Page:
Since the one-line conversion, car bodies are transported to the marriage station from the interior installation area via an overhead electric monorail. They are then positioned above the preassembled powertrains, which have been transported to the site using the platform skid conveyor system. The powertrains comprise the engine, transmission, all sub-units, chassis and the exhaust system, and are positioned on an assembly unit carrier.
The powertrains are married to the bodies in three steps. First, they are joined by lowering the body from the overhead electric rail via a hoist unit according to Siemens. At the same time, the assembly unit carrier with the powertrain is lifted from below with a scissor-type lift. The movements of several locks, grabbers, spacers and guide elements must be coordinated during the joining process. In the second step the chassis is bolted by robots before the empty assembly unit carriers are lowered in the third step. After the marriage the vehicle is suspended from the overhead conveyor together with the assembled powertrain.
Besides automating the car body/powertrain marriage station, BMW also added a number of robots to automate the installation of sunroofs and front, rear, and side glass into the vehicles. Some transfer operations from one conveyor to another were also automated.
“We have two back-to-back robots that apply the panoramic sunroof. Then we have the panel install, so it takes the sunroof cassette and applies it to the body and bolts it into place,” says Menzel. “For the front, side, and rear glass, a robot automatically applies glue to the glass and lifts it into place on the car.”
Menzel and McCraw agree that the biggest challenge to the conversion project was the time frame. “We did this in four to six weeks over Christmas and New Year,” says McCraw. “Doing it over Christmas wasn’t great because it was cold, plus we had a big storm that shut down some of our major sub-suppliers bringing in cable trays, concrete, etc. We had some interesting challenges there. When you do a major transformation like this in a small timeframe, you don’t have much of a buffer left.”
In terms of technical challenges once the line was up and running, Menzel says factoring in the differences in build time between the X5 and Z4 made for some interesting times. Building a Z4 involves about 70 per cent of the work content of an X5, “and you can balance that pretty well unless you have very specific work content differences – like the panoramic sunroof for the X5 versus the cabriolet roof for the Z4,” says Menzel. “So if there’s very specific content, it’s a little harder to manage; but in general it’s a 70 per cent difference, so the work content is divided with the same ratio as the TM difference.”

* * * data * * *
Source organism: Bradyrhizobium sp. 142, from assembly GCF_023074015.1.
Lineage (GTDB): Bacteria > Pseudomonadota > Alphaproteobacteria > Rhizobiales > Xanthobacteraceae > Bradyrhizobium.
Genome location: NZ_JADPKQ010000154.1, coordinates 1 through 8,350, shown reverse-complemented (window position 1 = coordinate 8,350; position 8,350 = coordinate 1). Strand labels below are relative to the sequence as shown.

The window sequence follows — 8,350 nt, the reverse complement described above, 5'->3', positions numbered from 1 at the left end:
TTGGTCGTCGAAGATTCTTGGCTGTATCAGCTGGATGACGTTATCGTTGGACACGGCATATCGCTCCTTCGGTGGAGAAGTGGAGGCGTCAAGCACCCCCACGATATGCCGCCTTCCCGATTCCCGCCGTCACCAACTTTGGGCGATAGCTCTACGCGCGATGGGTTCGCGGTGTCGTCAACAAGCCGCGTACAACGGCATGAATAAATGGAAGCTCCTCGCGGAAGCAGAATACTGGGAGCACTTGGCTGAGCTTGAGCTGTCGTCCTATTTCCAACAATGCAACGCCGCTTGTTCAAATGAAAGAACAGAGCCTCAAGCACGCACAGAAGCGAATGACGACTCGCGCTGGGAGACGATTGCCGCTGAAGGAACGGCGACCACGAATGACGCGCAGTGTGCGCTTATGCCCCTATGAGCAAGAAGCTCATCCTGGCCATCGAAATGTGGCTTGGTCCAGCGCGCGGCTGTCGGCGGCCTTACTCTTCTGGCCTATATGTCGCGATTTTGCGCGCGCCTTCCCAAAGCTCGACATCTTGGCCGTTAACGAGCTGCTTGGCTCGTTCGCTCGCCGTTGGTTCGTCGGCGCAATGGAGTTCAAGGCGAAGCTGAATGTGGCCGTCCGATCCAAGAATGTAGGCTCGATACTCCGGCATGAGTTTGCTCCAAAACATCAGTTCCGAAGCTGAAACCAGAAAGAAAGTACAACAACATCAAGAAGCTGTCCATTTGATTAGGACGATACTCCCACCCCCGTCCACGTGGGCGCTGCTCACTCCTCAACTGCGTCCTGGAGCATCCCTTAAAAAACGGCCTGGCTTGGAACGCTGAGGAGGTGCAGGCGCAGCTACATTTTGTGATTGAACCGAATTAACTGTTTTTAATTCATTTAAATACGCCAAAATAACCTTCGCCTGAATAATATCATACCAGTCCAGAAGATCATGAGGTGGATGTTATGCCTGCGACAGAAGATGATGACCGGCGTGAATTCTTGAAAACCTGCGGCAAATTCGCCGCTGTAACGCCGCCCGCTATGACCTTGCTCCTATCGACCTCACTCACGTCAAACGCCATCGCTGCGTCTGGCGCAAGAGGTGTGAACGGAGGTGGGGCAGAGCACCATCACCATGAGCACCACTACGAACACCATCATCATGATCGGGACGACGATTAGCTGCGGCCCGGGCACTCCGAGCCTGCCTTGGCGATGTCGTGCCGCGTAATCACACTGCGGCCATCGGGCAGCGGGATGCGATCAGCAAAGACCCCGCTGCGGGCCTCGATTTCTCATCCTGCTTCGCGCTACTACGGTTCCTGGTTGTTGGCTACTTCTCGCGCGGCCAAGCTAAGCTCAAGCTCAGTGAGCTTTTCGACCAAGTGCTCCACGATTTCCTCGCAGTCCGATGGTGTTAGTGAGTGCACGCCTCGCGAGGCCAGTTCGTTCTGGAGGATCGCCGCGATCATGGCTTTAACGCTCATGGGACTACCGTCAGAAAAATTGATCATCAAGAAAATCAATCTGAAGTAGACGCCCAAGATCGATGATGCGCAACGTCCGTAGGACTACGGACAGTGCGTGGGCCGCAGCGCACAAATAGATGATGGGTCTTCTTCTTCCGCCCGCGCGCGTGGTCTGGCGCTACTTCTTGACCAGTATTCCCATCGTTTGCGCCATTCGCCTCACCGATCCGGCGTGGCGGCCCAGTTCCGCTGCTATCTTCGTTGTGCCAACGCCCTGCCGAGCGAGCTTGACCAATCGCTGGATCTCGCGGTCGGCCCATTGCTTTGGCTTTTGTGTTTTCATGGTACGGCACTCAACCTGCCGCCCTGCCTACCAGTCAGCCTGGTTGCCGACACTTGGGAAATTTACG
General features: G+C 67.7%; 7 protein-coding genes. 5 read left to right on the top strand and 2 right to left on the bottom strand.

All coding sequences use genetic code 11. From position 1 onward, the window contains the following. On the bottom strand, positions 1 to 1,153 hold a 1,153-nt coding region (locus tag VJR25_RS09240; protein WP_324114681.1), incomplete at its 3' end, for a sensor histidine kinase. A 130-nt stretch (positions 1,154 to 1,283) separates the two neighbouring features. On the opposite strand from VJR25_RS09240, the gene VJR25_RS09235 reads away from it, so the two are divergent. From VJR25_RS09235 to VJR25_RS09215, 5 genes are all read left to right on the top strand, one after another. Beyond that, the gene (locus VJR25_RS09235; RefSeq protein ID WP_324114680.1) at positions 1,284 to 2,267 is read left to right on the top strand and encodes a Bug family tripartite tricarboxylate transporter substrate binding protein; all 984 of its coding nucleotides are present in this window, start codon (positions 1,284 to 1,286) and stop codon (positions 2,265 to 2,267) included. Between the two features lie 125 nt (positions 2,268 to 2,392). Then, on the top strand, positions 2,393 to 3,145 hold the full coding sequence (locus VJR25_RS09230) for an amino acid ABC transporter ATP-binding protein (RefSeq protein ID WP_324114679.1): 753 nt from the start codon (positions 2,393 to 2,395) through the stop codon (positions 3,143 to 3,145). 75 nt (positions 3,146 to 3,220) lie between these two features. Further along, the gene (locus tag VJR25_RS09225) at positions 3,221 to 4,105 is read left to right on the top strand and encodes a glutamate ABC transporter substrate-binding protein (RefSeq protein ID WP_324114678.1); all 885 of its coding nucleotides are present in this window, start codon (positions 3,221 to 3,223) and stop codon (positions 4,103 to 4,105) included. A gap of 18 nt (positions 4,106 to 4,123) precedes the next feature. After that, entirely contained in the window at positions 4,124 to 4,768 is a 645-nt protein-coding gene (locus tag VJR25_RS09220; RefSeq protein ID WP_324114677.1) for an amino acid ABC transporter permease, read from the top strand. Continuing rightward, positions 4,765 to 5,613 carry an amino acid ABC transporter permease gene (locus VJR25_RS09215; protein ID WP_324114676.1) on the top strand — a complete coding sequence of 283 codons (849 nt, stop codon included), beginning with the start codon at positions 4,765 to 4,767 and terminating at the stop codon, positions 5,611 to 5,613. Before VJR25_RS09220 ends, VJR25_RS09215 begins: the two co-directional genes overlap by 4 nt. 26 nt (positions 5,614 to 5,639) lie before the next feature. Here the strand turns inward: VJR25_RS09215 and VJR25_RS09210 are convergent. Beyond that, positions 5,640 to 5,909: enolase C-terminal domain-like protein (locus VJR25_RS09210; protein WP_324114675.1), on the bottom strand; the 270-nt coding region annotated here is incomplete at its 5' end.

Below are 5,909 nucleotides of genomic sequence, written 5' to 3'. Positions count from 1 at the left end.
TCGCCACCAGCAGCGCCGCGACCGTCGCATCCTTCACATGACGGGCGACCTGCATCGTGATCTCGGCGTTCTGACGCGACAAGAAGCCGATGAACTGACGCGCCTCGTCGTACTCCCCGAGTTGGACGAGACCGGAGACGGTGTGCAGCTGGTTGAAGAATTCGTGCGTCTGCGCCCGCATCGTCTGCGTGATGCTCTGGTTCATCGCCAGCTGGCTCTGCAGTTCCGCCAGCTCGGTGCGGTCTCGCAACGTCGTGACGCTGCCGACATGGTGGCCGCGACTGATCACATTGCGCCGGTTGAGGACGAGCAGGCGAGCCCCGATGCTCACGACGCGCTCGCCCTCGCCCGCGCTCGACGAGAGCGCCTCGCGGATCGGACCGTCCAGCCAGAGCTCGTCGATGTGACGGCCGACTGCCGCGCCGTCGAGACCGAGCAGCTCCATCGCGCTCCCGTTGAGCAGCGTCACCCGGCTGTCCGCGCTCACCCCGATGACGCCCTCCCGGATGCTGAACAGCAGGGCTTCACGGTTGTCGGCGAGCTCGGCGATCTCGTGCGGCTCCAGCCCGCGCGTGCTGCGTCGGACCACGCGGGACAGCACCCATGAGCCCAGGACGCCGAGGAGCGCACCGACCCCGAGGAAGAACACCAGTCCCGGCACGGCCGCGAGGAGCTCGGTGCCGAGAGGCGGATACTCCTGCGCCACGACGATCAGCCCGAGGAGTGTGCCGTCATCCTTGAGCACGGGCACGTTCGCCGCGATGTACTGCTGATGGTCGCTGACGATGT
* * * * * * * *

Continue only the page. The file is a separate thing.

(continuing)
As of November 2006, BMW Spartanburg is putting out around 590 vehicles per day at the plant, at a ration of three X5s to one Z4. And they’ve had occasion to tweak the ratio – when the line first opened in January, they started out with a big ratio of Z4s to X5s. “And then sometimes we have the exact opposite,” says McCraw. “It definitely changes things, depending on market demand and what we have to produce quickly.”
McCraw says the most obvious benefits of the one-line conversion have been the ability to integrate different models into the line. Since start-up, they’ve integrated a facelift version of the Z4, a coupe model of the Z4, they’re building new X5s on the same line where they were producing the old X5. “It’s really given us a lot of flexibility,” says Menzel. “Right now, the line is capable of building any vehicle in the BMW family.”
Menzel notes that the Spartanburg plant already had a 98 per cent efficiency rating on its equipment side before the conversion, “but we maintain that on the technical side today,” he says. “It’s really been more the ability of bringing in new processes into the equipment more so than an increase in the efficiency of the equipment itself.”
From a vehicle standpoint, Spartanburg will be accepting at least one new vehicle onto the line sometime in the next year – most likely a "crossover" vehicle.
In terms of the production line, Menzel and McCraw say the changeover to the one-line system is basically Phase One of a two-part expansion at the plant, though no firm decisions have been made to date on a phase two. “One of the next steps will have to involve the paint shop I think,” says McCraw. “It can currently produce what we need, but it’s stretched – plus it’s 14 years old. I would think the next update would affect that area.
“We have the possibility in the next couple of years of being really busy with new models and structural expansion at the same time, but we’re moving in the direction of more expansion. The whole intent of the conversion was to prepare the plant for the future, and to allow us to introduce new models more quickly.”